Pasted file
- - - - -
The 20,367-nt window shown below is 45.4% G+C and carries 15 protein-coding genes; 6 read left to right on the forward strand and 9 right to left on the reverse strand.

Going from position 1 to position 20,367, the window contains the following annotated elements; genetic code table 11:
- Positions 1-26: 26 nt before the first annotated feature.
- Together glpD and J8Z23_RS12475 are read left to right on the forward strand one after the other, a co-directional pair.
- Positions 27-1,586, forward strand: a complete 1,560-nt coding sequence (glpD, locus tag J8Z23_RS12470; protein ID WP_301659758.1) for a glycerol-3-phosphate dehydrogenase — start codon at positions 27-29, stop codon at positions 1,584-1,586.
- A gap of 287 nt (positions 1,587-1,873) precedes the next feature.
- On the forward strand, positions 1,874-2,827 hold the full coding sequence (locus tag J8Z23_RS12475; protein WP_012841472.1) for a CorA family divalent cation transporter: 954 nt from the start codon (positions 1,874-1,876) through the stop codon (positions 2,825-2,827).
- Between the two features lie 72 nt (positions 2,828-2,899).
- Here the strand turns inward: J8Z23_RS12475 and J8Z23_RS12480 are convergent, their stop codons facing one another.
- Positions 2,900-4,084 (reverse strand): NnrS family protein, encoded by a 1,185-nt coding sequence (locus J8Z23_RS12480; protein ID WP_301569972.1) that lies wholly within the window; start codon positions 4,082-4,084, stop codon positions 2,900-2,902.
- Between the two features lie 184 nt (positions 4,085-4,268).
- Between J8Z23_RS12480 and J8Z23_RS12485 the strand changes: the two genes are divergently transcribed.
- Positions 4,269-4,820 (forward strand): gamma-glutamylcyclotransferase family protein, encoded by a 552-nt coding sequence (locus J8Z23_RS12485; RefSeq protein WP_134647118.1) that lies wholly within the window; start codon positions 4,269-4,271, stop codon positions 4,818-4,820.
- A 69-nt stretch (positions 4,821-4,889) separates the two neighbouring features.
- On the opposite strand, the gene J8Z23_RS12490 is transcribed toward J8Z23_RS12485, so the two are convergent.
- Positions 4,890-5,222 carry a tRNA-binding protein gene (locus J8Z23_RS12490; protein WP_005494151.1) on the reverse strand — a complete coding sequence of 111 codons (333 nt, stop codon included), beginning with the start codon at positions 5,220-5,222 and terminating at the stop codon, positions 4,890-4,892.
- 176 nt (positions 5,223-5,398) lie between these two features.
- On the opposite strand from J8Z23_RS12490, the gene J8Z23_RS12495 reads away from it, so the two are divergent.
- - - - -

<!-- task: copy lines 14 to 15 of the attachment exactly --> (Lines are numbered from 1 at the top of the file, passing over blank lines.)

- A 69-nt stretch (positions 4,821-4,889) separates the two neighbouring features.
- On the opposite strand, the gene J8Z23_RS12490 is transcribed toward J8Z23_RS12485, so the two are convergent.